Written by Tatum Shamiso Kodzai
July 12, 2022
Warsaw is a small, tight-knit community in eastern North Carolina that has faced decades of environmental and economic racism but continues to find ways to grow, develop and rebuild.
One Warsaw resident who exemplifies this effort to invest in the region’s wellness is Earlean Rivers, the founder and program director for Diversity Nurtures Achievements Community Youth Center (DNA). DNA has served as a center for education, community building and sustainable agriculture for almost a decade through learning programs, an expansive community garden and a Community Circles Program for adults in the community to discuss structural issues that impact Warsaw residents.
DNA has been a community partner of the UNC Gillings School of Global Public Health’s Food Fitness and Opportunity Research Collaborative (FFORC) team for several years, where they have worked together to accomplish Rivers’ vision for expanding DNA’s outreach. FFORC is a public health research group led by Assistant Professor of Nutrition Molly De Marco, PhD, at UNC’s Center for Health Promotion and Disease Prevention.
According to Rivers, this FFORC partnership has allowed her to connect and collaborate with similar-minded community leaders and FFORC partners. More specifically, it gives her a sense that she’s “not alone and that other communities are in her situation.” She also sees the partnership as a potential opportunity to “join forces with other FFORC community partners in order to apply for larger grants and make their voices heard.”
The community center offers programs throughout the day, beginning with DNA’s Structured Learning Program for students who have been expelled, expunged or suspended from school in Duplin County. Later in the day, 35-50 kids attend the after-school program. According to Rivers, “the main focus is academics and to provide nutritious, well-balanced meals since, for some kids, this may be the only meal that they’re getting during the day.”
After eating their meals and completing their homework, the children participate in a variety of extracurricular activities offered at the center, including time in DNA’s expansive outdoor community vegetable garden and livestock enclosure. The community garden initiative started when Rivers noticed the rampant food insecurity in the Warsaw area. The garden grows fruits and vegetables, ranging from collard greens to grapes. They also house chickens, goats and a koi pond on the facility. Rivers believes teaching children about gardening will help combat food insecurity in the region and will show kids that they can “still survive during tough times.”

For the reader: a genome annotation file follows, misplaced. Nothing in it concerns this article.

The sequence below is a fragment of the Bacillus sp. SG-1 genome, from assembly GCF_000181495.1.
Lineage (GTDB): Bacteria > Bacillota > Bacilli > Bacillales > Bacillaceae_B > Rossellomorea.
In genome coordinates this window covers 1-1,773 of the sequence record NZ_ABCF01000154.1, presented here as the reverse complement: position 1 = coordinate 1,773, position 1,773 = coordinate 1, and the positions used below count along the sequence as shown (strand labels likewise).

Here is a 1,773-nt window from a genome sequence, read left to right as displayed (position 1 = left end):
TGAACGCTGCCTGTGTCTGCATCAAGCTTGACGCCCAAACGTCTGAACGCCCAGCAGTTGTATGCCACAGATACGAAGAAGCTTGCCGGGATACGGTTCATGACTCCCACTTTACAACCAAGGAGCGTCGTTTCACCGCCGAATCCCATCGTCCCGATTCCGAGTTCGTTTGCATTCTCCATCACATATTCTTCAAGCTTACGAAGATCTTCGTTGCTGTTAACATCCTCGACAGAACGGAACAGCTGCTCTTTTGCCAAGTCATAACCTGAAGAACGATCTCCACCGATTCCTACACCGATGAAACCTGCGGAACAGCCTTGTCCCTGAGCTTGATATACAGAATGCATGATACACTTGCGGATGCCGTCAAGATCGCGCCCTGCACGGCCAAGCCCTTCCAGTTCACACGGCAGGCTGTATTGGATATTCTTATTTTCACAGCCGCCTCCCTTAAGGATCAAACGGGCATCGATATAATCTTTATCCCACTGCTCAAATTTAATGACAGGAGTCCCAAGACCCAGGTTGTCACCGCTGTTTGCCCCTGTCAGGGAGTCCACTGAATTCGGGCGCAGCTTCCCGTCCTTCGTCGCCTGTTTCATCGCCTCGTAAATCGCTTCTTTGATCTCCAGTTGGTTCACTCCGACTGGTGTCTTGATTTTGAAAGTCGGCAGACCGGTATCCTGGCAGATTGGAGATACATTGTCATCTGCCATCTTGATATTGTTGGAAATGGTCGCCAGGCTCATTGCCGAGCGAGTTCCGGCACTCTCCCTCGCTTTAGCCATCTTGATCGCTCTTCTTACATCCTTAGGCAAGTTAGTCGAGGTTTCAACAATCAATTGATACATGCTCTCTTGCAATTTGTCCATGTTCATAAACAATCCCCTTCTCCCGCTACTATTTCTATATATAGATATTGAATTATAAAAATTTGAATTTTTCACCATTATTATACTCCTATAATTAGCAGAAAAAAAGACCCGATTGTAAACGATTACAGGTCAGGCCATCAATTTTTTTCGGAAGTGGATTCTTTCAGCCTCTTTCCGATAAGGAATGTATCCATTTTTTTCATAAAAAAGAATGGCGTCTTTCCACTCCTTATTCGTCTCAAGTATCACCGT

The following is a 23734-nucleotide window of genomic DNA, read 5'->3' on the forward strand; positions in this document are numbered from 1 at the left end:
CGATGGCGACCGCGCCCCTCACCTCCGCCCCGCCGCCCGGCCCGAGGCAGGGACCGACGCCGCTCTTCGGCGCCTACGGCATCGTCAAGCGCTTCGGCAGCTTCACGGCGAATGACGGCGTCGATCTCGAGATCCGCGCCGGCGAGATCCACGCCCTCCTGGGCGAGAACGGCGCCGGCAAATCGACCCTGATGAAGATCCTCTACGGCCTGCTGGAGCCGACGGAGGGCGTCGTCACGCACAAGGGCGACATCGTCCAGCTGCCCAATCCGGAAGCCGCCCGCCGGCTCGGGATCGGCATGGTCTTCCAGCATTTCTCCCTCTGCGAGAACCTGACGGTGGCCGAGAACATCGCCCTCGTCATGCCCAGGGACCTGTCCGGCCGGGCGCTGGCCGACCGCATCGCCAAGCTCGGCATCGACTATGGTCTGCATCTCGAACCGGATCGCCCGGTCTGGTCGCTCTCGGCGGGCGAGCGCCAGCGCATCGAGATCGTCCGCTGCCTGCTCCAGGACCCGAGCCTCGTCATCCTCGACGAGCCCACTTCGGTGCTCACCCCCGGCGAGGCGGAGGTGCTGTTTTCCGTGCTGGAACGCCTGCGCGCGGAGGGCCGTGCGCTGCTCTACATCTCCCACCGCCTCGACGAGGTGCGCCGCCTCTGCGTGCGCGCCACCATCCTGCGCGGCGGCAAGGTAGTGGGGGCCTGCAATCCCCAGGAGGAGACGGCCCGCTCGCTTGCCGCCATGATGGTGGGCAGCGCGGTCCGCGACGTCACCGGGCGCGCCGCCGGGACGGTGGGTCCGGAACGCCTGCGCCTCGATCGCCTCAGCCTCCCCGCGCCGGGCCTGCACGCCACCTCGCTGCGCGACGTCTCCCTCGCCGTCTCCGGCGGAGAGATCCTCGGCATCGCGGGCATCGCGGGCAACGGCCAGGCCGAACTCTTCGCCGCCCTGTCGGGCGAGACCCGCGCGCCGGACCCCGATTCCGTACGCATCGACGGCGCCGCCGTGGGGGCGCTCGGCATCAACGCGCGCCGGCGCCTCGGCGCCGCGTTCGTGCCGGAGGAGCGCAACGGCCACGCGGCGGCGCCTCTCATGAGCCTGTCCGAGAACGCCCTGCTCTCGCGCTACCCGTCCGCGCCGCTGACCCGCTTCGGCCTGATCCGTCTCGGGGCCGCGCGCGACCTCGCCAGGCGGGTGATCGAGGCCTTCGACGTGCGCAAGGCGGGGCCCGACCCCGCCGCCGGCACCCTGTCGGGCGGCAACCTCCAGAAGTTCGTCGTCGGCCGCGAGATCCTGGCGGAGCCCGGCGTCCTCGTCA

In addition to the community garden, DNA partnered with the UNC FFORC team to host a program called Community Circles to discuss how racism has shaped the lives of the Warsaw Community members. This discussion started with a racial wealth gap exercise developed by the organization Bread for the World and led by FFORC team member Tiki Windley.
“The plight of African Americans is not a coincidence,” Windley says. “Systemic racism embedded in policies created decades ago still impacts the economic, educational and social lives of many African Americans.”
The racial wealth gap simulation has sparked conversations outside of Community Circles, showing the appetite for knowledge this community has. Rivers recognizes the impact of systemic racism on community members and wants to spread awareness of this in her community.
Rivers is always looking for potential partnerships and support opportunities to be able to continue her powerful work. Her message to the public is simple: “DNA has a village mentality, and therefore one person can’t just do it alone.”
Her goal is for DNA is to become integrated into Warsaw, “not just for the youth, but for the whole community.”
Contact the UNC Gillings School of Global Public Health communications team at email@example.com.